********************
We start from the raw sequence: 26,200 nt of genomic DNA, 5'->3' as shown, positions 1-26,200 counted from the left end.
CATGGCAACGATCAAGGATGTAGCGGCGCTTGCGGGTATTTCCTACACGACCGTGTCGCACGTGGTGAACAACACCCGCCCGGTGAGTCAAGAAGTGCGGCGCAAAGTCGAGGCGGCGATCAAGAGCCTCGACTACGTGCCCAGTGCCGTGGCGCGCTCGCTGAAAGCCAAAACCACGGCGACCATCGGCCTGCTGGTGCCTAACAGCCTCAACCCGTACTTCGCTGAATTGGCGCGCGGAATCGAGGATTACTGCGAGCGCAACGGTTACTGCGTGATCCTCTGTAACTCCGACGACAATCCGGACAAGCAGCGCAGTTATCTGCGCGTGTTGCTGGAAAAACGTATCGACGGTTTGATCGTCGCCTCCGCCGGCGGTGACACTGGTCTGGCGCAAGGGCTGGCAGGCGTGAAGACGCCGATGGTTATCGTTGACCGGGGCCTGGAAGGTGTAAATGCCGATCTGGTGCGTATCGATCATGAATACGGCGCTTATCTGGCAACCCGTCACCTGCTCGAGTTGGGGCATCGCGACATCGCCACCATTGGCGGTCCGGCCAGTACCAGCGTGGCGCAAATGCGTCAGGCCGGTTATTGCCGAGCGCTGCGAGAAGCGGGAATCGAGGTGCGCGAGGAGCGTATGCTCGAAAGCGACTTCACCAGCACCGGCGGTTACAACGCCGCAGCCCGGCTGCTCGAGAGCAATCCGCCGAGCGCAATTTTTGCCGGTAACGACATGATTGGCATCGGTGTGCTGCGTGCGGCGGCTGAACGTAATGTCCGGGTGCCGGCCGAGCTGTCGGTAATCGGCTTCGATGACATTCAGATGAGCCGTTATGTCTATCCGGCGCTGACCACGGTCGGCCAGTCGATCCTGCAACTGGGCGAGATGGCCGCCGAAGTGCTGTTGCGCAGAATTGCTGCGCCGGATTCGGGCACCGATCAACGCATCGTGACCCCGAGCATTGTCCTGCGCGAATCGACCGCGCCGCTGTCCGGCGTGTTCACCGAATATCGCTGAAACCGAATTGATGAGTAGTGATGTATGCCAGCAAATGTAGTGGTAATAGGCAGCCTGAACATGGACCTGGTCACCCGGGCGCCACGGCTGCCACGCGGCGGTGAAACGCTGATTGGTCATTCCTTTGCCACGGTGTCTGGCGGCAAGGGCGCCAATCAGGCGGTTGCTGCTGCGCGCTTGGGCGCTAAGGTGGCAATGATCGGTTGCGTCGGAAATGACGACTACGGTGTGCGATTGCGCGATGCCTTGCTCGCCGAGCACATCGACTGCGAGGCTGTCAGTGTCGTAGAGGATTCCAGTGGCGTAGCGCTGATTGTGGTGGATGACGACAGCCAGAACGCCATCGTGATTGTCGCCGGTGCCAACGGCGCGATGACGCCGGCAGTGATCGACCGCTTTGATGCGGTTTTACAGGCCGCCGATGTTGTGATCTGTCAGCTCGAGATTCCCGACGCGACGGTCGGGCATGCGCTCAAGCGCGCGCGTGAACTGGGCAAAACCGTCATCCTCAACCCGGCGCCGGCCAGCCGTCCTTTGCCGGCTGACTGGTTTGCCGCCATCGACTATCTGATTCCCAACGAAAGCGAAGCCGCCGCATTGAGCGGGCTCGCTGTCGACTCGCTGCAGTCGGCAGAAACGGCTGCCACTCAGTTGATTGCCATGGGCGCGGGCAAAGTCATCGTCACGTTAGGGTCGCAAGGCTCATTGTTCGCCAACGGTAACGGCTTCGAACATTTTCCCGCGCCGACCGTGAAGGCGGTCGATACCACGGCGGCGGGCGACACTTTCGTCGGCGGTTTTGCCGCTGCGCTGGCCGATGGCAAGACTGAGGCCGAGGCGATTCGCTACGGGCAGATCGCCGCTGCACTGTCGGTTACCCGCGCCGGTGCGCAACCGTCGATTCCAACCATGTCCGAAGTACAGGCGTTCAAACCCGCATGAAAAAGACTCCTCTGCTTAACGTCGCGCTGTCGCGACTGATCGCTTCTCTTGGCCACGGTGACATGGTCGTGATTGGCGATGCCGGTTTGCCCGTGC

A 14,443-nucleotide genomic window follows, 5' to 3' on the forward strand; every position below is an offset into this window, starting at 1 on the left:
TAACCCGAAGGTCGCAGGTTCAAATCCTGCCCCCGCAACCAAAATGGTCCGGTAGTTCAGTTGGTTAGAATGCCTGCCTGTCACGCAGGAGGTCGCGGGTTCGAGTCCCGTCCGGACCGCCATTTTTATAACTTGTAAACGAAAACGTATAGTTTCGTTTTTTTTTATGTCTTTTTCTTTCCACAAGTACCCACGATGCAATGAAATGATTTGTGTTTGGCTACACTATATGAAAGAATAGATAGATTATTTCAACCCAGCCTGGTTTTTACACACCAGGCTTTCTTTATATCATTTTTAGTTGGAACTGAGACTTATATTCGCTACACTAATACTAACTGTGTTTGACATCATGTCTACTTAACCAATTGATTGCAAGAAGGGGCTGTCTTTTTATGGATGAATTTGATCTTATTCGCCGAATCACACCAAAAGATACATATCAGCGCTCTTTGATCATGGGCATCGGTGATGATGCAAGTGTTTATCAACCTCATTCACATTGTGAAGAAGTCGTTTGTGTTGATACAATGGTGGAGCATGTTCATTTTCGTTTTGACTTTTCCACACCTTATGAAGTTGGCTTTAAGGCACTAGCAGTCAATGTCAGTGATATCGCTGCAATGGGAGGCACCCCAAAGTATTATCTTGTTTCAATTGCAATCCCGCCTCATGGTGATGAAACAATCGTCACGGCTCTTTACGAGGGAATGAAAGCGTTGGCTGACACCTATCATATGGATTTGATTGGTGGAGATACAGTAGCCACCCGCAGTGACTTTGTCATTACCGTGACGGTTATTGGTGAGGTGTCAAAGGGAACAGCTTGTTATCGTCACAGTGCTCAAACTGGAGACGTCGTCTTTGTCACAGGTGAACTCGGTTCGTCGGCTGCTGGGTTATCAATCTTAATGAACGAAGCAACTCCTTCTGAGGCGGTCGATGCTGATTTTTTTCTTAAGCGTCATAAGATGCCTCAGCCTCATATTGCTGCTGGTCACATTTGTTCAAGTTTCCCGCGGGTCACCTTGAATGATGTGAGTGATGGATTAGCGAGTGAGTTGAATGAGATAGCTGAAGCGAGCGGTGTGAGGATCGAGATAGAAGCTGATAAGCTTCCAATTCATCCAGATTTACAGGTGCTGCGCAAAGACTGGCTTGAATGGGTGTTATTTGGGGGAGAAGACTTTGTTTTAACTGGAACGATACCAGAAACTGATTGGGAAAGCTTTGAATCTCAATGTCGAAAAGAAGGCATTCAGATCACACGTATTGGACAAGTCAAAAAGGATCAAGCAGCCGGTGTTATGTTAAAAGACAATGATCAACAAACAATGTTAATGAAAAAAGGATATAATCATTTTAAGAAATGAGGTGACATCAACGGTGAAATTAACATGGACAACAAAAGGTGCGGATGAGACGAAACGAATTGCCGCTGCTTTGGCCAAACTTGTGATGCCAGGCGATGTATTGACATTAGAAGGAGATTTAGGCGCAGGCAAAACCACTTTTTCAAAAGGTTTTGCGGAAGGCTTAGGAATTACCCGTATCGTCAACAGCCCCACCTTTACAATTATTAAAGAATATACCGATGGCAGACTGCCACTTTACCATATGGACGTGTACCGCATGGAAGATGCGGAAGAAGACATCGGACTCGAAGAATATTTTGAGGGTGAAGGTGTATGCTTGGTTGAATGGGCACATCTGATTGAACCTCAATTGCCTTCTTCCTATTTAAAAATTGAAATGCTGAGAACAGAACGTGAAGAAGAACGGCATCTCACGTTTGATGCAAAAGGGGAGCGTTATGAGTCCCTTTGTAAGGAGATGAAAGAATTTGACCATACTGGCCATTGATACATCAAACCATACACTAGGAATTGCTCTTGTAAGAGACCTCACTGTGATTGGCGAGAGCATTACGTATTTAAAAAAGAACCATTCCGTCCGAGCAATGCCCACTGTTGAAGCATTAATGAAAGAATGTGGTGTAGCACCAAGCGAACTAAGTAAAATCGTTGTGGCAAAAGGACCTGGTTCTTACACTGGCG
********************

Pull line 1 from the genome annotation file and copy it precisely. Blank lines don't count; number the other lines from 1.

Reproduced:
We start from the raw sequence: 26,200 nt of genomic DNA, 5'->3' as shown, positions 1-26,200 counted from the left end.